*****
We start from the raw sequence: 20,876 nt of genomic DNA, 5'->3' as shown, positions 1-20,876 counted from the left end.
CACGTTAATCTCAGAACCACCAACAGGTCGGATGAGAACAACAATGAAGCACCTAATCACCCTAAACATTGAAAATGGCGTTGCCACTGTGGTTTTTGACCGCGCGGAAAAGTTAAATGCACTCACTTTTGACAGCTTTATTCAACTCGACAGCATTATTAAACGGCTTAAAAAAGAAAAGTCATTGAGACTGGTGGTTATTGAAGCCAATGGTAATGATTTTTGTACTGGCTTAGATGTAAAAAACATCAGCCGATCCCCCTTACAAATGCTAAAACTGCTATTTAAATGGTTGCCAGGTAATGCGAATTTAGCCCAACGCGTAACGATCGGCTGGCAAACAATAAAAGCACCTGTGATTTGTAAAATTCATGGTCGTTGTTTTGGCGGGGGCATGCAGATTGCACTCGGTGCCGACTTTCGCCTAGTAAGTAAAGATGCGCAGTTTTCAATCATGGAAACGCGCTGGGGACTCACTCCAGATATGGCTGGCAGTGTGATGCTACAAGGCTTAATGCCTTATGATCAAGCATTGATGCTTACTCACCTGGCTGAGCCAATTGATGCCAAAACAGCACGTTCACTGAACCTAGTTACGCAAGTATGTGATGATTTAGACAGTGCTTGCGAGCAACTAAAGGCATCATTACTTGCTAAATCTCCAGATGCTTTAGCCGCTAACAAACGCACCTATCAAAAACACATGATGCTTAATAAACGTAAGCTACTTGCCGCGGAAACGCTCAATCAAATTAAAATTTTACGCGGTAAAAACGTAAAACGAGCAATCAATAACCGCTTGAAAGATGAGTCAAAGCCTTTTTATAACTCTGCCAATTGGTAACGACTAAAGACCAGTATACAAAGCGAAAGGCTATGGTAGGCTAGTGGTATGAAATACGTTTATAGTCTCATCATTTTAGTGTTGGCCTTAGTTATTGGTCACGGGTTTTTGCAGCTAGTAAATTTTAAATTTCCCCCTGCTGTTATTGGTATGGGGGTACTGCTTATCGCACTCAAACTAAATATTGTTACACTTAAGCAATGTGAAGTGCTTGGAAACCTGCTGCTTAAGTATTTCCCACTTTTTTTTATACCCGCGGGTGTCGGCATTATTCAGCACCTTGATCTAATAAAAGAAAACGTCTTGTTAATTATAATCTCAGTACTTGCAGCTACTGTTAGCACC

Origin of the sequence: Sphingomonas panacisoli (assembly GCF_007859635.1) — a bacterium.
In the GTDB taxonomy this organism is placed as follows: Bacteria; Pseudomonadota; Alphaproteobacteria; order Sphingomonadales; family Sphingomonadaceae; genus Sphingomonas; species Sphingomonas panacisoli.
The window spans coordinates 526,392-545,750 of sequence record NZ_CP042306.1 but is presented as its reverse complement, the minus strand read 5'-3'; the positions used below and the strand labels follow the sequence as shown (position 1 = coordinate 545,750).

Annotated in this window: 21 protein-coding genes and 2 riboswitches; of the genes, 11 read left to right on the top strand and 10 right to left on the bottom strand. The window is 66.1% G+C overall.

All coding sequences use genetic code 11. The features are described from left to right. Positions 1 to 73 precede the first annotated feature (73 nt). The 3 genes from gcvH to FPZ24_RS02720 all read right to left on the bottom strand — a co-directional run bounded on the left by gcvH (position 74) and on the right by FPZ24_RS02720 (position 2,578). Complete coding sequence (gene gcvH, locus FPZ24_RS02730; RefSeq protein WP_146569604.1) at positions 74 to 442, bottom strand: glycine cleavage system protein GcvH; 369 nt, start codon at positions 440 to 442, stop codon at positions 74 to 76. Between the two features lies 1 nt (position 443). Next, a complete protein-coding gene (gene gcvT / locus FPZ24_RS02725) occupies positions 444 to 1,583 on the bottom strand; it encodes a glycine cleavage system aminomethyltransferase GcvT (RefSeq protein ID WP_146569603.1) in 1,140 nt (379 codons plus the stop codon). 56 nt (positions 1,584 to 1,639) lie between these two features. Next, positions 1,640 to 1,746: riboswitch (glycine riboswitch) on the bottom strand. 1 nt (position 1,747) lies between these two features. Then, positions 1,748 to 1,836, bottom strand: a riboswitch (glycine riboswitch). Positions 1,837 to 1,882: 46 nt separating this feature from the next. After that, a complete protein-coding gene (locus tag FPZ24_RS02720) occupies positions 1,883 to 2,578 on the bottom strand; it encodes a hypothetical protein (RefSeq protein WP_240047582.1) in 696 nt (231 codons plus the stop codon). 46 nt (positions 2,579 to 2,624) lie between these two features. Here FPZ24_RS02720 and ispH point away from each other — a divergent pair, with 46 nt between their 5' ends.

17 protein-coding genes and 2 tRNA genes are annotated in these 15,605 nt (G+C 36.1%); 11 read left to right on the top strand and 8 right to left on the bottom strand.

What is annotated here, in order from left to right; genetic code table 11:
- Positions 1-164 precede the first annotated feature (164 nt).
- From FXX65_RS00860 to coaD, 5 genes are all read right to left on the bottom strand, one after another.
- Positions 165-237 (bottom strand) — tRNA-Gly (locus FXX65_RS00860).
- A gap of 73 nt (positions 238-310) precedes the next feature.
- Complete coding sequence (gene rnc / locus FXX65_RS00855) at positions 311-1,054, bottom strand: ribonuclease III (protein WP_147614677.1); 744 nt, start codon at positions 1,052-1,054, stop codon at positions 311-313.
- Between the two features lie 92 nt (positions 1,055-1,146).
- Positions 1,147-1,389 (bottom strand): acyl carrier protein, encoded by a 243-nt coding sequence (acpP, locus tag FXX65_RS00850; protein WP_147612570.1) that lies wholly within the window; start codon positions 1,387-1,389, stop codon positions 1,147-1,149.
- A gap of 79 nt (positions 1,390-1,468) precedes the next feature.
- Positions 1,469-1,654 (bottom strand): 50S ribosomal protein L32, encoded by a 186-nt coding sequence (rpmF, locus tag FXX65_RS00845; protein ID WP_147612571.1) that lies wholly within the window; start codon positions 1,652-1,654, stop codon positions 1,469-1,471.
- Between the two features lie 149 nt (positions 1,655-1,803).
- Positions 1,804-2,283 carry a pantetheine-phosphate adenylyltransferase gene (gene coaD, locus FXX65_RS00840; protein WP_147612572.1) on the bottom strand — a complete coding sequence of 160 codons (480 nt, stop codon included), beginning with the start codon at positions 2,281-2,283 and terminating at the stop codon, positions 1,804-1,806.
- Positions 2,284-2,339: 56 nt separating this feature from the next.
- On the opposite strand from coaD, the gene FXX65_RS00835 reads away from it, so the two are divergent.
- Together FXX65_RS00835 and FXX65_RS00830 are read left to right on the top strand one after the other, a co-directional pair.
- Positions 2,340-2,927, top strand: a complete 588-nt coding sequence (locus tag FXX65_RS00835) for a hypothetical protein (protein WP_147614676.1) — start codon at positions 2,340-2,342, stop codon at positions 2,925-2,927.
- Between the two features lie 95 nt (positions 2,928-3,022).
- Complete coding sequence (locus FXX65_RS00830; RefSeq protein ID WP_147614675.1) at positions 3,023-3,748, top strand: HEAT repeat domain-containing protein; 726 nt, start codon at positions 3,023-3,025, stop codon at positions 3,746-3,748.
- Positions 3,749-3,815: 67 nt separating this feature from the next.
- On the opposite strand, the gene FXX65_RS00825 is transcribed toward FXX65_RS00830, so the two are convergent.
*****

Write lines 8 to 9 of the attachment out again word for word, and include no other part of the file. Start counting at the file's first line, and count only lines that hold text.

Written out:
17 protein-coding genes and 2 tRNA genes are annotated in these 15,605 nt (G+C 36.1%); 11 read left to right on the top strand and 8 right to left on the bottom strand.

What is annotated here, in order from left to right; genetic code table 11: